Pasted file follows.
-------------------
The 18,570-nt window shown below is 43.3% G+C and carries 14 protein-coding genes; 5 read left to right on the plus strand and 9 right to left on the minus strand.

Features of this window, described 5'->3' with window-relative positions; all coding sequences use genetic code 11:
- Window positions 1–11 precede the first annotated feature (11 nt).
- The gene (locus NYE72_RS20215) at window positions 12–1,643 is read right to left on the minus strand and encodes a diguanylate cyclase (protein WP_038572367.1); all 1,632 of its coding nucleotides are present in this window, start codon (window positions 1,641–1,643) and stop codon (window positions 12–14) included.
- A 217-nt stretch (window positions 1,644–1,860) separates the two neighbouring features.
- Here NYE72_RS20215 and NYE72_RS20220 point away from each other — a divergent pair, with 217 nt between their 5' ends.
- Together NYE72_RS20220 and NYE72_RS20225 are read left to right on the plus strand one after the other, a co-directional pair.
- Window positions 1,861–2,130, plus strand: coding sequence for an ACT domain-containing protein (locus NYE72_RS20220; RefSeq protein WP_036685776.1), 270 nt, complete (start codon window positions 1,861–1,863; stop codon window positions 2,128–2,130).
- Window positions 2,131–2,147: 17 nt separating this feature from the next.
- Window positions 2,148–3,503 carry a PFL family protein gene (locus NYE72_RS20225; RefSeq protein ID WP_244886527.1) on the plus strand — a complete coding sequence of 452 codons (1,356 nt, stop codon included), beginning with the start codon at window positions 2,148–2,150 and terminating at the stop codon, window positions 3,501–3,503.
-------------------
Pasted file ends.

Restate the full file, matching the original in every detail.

The 18,570-nt window shown below is 43.3% G+C and carries 14 protein-coding genes; 5 read left to right on the plus strand and 9 right to left on the minus strand.

Features of this window, described 5'->3' with window-relative positions; all coding sequences use genetic code 11:
- Window positions 1–11 precede the first annotated feature (11 nt).
- The gene (locus NYE72_RS20215) at window positions 12–1,643 is read right to left on the minus strand and encodes a diguanylate cyclase (protein WP_038572367.1); all 1,632 of its coding nucleotides are present in this window, start codon (window positions 1,641–1,643) and stop codon (window positions 12–14) included.
- A 217-nt stretch (window positions 1,644–1,860) separates the two neighbouring features.
- Here NYE72_RS20215 and NYE72_RS20220 point away from each other — a divergent pair, with 217 nt between their 5' ends.
- Together NYE72_RS20220 and NYE72_RS20225 are read left to right on the plus strand one after the other, a co-directional pair.
- Window positions 1,861–2,130, plus strand: coding sequence for an ACT domain-containing protein (locus NYE72_RS20220; RefSeq protein WP_036685776.1), 270 nt, complete (start codon window positions 1,861–1,863; stop codon window positions 2,128–2,130).
- Window positions 2,131–2,147: 17 nt separating this feature from the next.
- Window positions 2,148–3,503 carry a PFL family protein gene (locus NYE72_RS20225; RefSeq protein ID WP_244886527.1) on the plus strand — a complete coding sequence of 452 codons (1,356 nt, stop codon included), beginning with the start codon at window positions 2,148–2,150 and terminating at the stop codon, window positions 3,501–3,503.